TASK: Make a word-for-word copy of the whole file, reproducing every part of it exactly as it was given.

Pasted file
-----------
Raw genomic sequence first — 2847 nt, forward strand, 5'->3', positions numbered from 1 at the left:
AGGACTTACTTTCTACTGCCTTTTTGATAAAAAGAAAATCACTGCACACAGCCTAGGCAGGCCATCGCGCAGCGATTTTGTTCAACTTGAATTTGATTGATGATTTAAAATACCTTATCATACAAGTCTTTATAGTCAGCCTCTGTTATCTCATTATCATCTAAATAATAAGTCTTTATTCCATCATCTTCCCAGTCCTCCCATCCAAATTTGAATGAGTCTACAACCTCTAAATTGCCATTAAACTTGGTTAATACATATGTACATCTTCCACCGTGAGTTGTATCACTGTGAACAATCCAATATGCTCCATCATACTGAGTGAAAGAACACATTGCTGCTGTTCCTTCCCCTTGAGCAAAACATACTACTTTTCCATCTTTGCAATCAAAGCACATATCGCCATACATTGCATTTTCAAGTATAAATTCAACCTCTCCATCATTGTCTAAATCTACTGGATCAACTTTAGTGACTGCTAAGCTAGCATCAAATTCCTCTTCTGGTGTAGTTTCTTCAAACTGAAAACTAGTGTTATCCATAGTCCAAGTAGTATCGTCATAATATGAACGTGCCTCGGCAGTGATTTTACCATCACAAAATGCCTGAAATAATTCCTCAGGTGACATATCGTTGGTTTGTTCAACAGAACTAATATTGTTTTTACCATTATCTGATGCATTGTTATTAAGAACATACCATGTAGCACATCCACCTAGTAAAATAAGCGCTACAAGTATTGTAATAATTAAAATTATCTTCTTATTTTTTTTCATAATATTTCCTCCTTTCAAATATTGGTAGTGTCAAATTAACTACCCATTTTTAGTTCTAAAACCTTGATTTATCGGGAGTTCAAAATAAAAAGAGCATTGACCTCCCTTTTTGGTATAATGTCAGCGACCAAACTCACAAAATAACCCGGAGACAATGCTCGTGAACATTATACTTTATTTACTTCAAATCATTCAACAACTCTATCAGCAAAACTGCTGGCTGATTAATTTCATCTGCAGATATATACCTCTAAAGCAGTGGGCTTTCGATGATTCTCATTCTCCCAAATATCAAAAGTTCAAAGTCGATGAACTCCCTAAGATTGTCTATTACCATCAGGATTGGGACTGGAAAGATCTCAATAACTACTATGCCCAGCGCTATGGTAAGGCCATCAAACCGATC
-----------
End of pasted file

Raw genomic sequence first — 2847 nt, forward strand, 5'->3', positions numbered from 1 at the left:
AGGACTTACTTTCTACTGCCTTTTTGATAAAAAGAAAATCACTGCACACAGCCTAGGCAGGCCATCGCGCAGCGATTTTGTTCAACTTGAATTTGATTGATGATTTAAAATACCTTATCATACAAGTCTTTATAGTCAGCCTCTGTTATCTCATTATCATCTAAATAATAAGTCTTTATTCCATCATCTTCCCAGTCCTCCCATCCAAATTTGAATGAGTCTACAACCTCTAAATTGCCATTAAACTTGGTTAATACATATGTACATCTTCCACCGTGAGTTGTATCACTGTGAACAATCCAATATGCTCCATCATACTGAGTGAAAGAACACATTGCTGCTGTTCCTTCCCCTTGAGCAAAACATACTACTTTTCCATCTTTGCAATCAAAGCACATATCGCCATACATTGCATTTTCAAGTATAAATTCAACCTCTCCATCATTGTCTAAATCTACTGGATCAACTTTAGTGACTGCTAAGCTAGCATCAAATTCCTCTTCTGGTGTAGTTTCTTCAAACTGAAAACTAGTGTTATCCATAGTCCAAGTAGTATCGTCATAATATGAACGTGCCTCGGCAGTGATTTTACCATCACAAAATGCCTGAAATAATTCCTCAGGTGACATATCGTTGGTTTGTTCAACAGAACTAATATTGTTTTTACCATTATCTGATGCATTGTTATTAAGAACATACCATGTAGCACATCCACCTAGTAAAATAAGCGCTACAAGTATTGTAATAATTAAAATTATCTTCTTATTTTTTTTCATAATATTTCCTCCTTTCAAATATTGGTAGTGTCAAATTAACTACCCATTTTTAGTTCTAAAACCTTGATTTATCGGGAGTTCAAAATAAAAAGAGCATTGACCTCCCTTTTTGGTATAATGTCAGCGACCAAACTCACAAAATAACCCGGAGACAATGCTCGTGAACATTATACTTTATTTACTTCAAATCATTCAACAACTCTATCAGCAAAACTGCTGGCTGATTAATTTCATCTGCAGATATATACCTCTAAAGCAGTGGGCTTTCGATGATTCTCATTCTCCCAAATATCAAAAGTTCAAAGTCGATGAACTCCCTAAGATTGTCTATTACCATCAGGATTGGGACTGGAAAGATCTCAATAACTACTATGCCCAGCGCTATGGTAAGGCCATCAAACCGATC